In Australia in 2015, there were 3,027 deaths due to suicide for the year. This equates to 12.7 per 100,000, or 8.3 deaths by suicide each day.
76% of those who died by suicide were male, a ratio of more than 3:1. This ratio stays pretty steady for nearly all age groups, with males always dying from suicide at a higher rate than females.
According to the World Health Organisation, a person dies from suicide somewhere in the world every 40 seconds. Guyana has the highest suicide rate of any country in the world, with 44.2 per 100,000, but South Korea (28.9 per 100,000), Sri Lanka (28.8 per 100,000), Lithuania (28.2 per 100,000) and many other countries are also way too high. Based on the 2012 WHO findings, Australia was the 63rd highest country with 10.6 deaths by suicide per 100,000.
The most alarming thing about these findings is that our suicide rate is increasing, an extra 2.1 per 100,000 in only five years. The rate of suicide has also increased in the US by 24% from 1999 to 2014, after consistently declining the 14 years prior to that, according to data from the Centers for Disease Control and Prevention (Aboujaoude, 2016).
In the US it’s meant to be increasing due to the increasing use of antidepressants and their link to suicidality, to poor health insurance coverage, to the global financial crisis, increased divorce rates, greater opiate drug use, and the internet (Aboujaoude, 2016).
I’m not sure if all of these factors apply in Australia, but if over 11% of suicide-related search results are pro-suicide (Recupero, Harms & Noble 2008), then we need to counter-balance this with as much material as possible showing that suicide is neither the best option or the only option.
Homo sapiens, or humans, as far as I know, are the only species in the animal kingdom that are aware that one day they are going to die.
The first time I heard this it fascinated me, and made me wonder if life would be easier not being aware of the fact that one day we cease to exist.
Imagine it. Life is going well. Then suddenly it is no more. No worry about what the future holds. We are born. We experience life. Then suddenly we are no longer there. No fear. Just nothingness.
Being aware that we are going to die shapes and influences our lives much more than we would like to admit. A lot of our anxieties and phobias at their core are a fear of some type of loss or death.
Irvin Yalom says that whilst the actuality of death is the end of us, the idea of death can actually energise us.
If we don’t know when we will die, being in touch with the fact that one day everything will end is enough to overwhelm some people and make them panic.
For others, it is enough to make them follow the maxim of carpe diem and helps them to seize the day by appreciating everything that they have so that they can make the most of the precious time that they have left on this planet. Time that is really just a bright spark of lightness between two identical and infinite periods of darkness – one before we are born, and one after.
Death is the ultimate equaliser, for no matter how much we have achieved or done with our time on this planet, the truth is that we will all one day die.
It is also true that we will not know exactly when death will happen. It might be with a car accident tomorrow, from cancer in ten years time, motor neurone disease in twenty years time, a heart attack in thirty years time, a stroke in forty years time, or during our sleep in fifty years time. Who knows.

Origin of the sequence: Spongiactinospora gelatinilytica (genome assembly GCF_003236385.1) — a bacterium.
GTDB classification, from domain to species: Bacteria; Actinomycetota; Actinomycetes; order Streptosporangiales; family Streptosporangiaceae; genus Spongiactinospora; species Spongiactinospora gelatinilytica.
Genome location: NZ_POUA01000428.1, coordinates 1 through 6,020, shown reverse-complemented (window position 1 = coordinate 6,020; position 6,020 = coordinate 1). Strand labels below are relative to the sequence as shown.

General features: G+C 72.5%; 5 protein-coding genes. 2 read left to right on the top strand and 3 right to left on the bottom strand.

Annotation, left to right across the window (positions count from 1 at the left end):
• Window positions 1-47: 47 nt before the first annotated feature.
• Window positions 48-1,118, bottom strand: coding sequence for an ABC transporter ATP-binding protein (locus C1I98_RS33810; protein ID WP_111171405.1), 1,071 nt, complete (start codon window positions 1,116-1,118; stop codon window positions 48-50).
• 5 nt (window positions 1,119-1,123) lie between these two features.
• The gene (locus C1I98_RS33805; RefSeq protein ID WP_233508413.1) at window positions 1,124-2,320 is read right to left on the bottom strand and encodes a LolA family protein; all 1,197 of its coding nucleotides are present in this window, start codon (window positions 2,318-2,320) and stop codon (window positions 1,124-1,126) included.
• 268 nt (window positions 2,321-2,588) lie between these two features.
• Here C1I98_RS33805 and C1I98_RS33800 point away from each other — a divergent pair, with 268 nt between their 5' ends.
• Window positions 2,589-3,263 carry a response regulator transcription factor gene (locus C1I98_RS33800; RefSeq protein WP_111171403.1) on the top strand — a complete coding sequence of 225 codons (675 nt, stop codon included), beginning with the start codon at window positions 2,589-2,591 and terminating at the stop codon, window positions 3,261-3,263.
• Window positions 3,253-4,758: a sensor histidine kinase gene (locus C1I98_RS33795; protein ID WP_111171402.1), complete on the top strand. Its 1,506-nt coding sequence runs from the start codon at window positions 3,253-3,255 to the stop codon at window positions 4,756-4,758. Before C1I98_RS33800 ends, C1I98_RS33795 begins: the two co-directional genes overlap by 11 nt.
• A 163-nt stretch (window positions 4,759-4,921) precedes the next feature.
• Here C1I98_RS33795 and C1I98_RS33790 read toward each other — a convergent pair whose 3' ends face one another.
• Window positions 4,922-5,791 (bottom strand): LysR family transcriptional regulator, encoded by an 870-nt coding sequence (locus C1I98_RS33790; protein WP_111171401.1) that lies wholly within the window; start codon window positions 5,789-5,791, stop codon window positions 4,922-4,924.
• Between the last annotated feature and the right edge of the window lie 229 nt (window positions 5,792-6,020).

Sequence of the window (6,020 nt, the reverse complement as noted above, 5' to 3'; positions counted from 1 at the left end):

What I do know is that people struggle with the idea of death. Much like they struggle with the idea of life.
With so much uncertainty, how can we possibly plan for the future? How can we get the most out of life? and more importantly, is it even worth it?
These are questions that I struggled with for a long time…
I think I was about ten years old when I first expressed a desire to kill myself. I remember my mother saying that childhood should be the happiest time in my life, as it only gets harder after that, with more pressures and more responsibility. I’m pretty sure she meant that I should try to enjoy life whilst I’m young if I could, but all I heard was “LIFE SUCKS! IF YOU AREN’T COPING NOW, YOU NEVER WILL!” I became petrified of the future.
It didn’t get much better after that for me. I never felt like I fit in at school. I was 6″3 by the start of 9th grade, and felt like a freak; physically different from others and emotionally disconnected from my friends and family.
My happiest times growing up were when I became sick with croup and needed to be rushed to hospital on several occasions. During these times it suddenly it seemed like I was important. That people cared. They visited me. They asked me questions. They brought me gifts. And I could ask for whatever I wanted. Even a strawberry milkshake for breakfast. The best part was no pressure or expectations for once, and as many computer games as I wanted. It was pure bliss.
Once I became physically well again, it was back to performing however. To being what I thought everyone else wanted me to be. The result was that I became cut off from the real me, felt empty inside, and entirely miserable.
When I was younger, there was a death in my family from suicide on my mum’s side. It was devastating for everyone. It also contributed to a fear of mental health problems within our family. I don’t even know if it really started there, or if it just escalated after that. What I do know is that depression and suicide were scary things that we didn’t talk about, so I suffered alone.